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Home Truths: The Body as Home

A day of workshops, performances, poetry and a special talk exploring feelings of displacement, looking at the body as a medium to form a sense of belonging.

Sarah 2 Sarah Poekert

This Home Truths will explore the body as home through a dance workshop, series of performances and poetry, and a panel talk. The day will be held into two parts.


Part 1: Workshops by Thrive Dance Team (1pm / 1.30pm / 2pm)

Expect improvisation and creative dance classes looking at textures and landscapes, with a mix of contact and partner tasks.

Uncovering movement coupled with sensory images, music and text, this workshop will encourage participants to take ownership of the space while also giving them impetus and room to play within it.

All levels and ages welcome.

Part 2: Performances, poetry and panel talk

  • Dance performances by Thrive Youth Dance Company.
  • It Just Sort of Happens One Day... dance solo by Sarah Poekert.
  • Poetry reading by Rupinder Kaur Waraich of new work and of The Yak Dilemma by Supriya Kaur Dhaliwal.
  • A conversation between Sarah Poekert and Rupinder Kaur Waraich, hosted by Gaynor Tutani, discussing and contextualising discoveries of the day.

Tickets are £3 for the workshop only, £5 for performances only, or £8 for both workshop and performances.

About Home Truths

Home Truths is Museum of the Home’s socially engaged initiative and commitment to discuss current issues of home and home beyond the physical space. 

The programme brings together writers, creatives, artists, and academics to investigate what impacts individual experiences and understanding of home in the 21st century.  Homelessness, discrimination, racism, decolonisation and what they mean for today’s society are just some of the topics past Home Truths have reflected on. 

The ideas behind Home Truths centre around discussions some often find difficult to face – but which are central to the experience of home, and the human experience. The idea of “truth” is often contested and subjective. Through reflection, talks, performances and more, we will amplify and highlight how these ideas of belonging vary from person to person.  

Home Truths creates a deeper understanding of our society and inspire action. It is a place to learn more, take part in discussions and for us all to find ways of living better together. 

Thrive Youth 159

About Thrive Youth Dance Company

Thrive Youth Dance Company provides classes in North London where young people ages 12 - 19 can study contemporary dance and choreography in a creative and supportive environment. The company helps to inspire young people along their journey to becoming young dancers, artists, and performers. Thrive educates and supports future generations of young dancers by enabling creative thinking and inspiring self-confidence.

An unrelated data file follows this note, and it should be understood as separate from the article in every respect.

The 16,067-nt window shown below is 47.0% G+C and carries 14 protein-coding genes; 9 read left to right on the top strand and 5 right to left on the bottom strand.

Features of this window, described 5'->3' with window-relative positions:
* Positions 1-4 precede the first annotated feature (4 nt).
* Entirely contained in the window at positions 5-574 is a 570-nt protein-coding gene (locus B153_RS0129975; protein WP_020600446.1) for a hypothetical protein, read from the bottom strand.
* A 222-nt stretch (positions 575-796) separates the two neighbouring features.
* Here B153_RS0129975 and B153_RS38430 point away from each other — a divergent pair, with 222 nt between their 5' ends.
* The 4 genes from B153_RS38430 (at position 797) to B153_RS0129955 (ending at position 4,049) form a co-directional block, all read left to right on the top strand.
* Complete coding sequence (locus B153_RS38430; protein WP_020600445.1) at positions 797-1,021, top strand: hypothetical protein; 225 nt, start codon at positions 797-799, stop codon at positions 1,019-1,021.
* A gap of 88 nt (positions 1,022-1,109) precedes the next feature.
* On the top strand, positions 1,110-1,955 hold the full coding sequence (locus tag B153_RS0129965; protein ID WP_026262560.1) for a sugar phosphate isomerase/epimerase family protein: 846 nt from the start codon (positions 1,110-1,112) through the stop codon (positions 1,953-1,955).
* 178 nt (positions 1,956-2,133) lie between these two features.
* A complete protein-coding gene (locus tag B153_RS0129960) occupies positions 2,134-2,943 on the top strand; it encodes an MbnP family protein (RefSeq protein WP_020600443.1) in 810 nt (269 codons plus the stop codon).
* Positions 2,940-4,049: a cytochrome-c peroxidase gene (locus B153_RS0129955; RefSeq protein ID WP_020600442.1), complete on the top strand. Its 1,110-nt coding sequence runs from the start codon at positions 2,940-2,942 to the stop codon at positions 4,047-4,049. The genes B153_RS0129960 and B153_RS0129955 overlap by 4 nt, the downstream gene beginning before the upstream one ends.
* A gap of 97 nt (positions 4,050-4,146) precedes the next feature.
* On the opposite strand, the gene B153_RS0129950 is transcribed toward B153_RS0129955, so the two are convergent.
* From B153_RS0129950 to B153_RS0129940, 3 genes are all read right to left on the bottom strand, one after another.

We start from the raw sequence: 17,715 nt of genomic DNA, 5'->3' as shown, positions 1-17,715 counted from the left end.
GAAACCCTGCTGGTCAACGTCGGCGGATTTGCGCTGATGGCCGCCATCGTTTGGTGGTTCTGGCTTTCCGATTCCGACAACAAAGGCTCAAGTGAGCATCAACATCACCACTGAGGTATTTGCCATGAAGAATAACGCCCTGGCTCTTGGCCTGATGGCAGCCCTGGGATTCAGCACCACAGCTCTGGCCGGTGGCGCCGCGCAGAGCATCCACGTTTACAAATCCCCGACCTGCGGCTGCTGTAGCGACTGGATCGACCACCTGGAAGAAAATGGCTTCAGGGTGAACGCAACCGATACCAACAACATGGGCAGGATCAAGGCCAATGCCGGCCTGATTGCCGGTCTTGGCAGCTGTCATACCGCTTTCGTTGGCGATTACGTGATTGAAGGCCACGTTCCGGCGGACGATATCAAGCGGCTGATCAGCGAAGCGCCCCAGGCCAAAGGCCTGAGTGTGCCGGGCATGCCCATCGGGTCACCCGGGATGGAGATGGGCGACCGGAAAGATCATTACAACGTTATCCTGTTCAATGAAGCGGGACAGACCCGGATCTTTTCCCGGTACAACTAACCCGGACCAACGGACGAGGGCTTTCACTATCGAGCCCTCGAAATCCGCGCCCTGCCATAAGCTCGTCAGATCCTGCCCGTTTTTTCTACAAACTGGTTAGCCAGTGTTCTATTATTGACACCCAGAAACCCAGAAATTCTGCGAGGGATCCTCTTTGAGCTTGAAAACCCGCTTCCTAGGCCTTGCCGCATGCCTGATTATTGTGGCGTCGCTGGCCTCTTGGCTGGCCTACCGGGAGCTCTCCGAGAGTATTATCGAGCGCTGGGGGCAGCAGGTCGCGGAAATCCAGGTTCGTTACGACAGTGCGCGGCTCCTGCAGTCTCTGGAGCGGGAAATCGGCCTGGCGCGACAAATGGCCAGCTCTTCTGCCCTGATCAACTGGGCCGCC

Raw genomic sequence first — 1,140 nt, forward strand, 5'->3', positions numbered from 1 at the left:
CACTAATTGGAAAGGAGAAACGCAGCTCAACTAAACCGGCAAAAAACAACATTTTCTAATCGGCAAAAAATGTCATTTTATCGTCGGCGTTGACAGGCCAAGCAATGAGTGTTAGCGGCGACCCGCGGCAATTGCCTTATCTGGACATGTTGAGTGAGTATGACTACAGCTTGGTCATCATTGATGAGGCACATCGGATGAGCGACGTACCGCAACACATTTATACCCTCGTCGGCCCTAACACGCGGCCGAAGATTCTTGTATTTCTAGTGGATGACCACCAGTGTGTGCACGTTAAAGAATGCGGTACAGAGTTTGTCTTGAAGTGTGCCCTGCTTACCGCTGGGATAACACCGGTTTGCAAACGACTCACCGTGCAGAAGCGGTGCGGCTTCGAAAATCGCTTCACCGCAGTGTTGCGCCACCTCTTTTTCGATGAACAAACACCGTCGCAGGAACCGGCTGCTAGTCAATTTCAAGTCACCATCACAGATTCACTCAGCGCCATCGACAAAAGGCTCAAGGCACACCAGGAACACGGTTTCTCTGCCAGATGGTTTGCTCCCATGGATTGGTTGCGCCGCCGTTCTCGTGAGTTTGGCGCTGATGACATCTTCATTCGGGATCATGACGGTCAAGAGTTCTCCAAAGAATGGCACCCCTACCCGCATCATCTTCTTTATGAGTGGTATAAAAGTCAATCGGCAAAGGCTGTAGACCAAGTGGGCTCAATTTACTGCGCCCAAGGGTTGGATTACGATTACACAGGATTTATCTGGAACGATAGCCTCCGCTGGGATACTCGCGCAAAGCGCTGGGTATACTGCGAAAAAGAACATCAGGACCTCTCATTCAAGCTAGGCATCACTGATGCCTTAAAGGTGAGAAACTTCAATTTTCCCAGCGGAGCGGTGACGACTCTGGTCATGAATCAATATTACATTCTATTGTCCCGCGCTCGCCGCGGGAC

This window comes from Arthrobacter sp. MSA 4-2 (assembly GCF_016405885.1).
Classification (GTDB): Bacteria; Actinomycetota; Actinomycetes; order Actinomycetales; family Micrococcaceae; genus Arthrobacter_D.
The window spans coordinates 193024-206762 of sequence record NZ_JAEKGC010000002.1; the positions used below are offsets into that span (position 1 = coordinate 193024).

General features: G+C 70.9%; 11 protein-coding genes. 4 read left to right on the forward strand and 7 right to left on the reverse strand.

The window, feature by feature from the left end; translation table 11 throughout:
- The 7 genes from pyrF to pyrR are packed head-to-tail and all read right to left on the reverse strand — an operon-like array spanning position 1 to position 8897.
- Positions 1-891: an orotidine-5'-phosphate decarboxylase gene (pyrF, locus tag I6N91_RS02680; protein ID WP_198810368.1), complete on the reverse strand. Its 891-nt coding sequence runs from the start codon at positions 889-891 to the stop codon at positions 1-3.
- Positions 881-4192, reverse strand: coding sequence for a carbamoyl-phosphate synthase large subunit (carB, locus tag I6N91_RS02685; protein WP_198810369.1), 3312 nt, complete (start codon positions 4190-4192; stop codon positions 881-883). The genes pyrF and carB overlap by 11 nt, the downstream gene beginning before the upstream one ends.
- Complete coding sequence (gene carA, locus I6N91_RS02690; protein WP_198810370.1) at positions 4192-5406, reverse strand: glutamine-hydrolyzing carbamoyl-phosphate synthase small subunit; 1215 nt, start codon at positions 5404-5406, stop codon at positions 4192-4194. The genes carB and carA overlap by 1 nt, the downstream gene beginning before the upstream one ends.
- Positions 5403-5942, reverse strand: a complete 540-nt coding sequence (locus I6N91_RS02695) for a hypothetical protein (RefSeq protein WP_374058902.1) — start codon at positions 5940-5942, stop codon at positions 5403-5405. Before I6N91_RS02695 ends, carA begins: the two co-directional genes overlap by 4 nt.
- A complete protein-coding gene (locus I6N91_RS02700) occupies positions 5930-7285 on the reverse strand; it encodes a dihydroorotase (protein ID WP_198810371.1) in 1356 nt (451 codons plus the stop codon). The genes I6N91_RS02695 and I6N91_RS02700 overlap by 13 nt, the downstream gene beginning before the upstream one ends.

Sarah 3 Head Image

About Sarah Poekert, Artistic Director of Thrive Dance

Sarah, originally from America, has an MA in Creative Practice from Trinity Laban and has been based in London for 14 years. She has had her work shown in the UK at The Place, Ugly Duck, RichMix, MK Gallery, with Motus Dance, The Point, the Shunt Lounge, the Brick Box and Trispace Gallery. She was also selected for the Barbican Theatre’s Open Lab and for her work to be presented at the V&A. Sarah has been Artist in Residence at Space Clarence Mews in London since 2016 and recently received an Arts Council grant to tour Thrive’s triple bill and develop new work.

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Sarah has worked internationally with Lisa Colette Bysheim in Norway (duet, oh and one more thing...) and with Angie Moon Dance Theatre in New York City (film, Places Between selected for Movies by Movers and Art of Brooklyn film festivals).

Teaching and project development is also at the heart of Thrive Dance’s work and Sarah’s practice. She has worked with Siobhan Davies Dance developing dance curriculum for primary schools and training their teachers on how to use more movement in their classrooms. She also directs Thrive Dance’s youth company and mentors recent graduates. She has also made work for Roger Williams University, Middlesex University, Derby University and the Royal Academy of Dance. Recently she directed a program in Milton Keynes which worked with a community cast from low socio-economic backgrounds to make a performance piece that was performed alongside Thrive Dance’s professional company at their local community centre.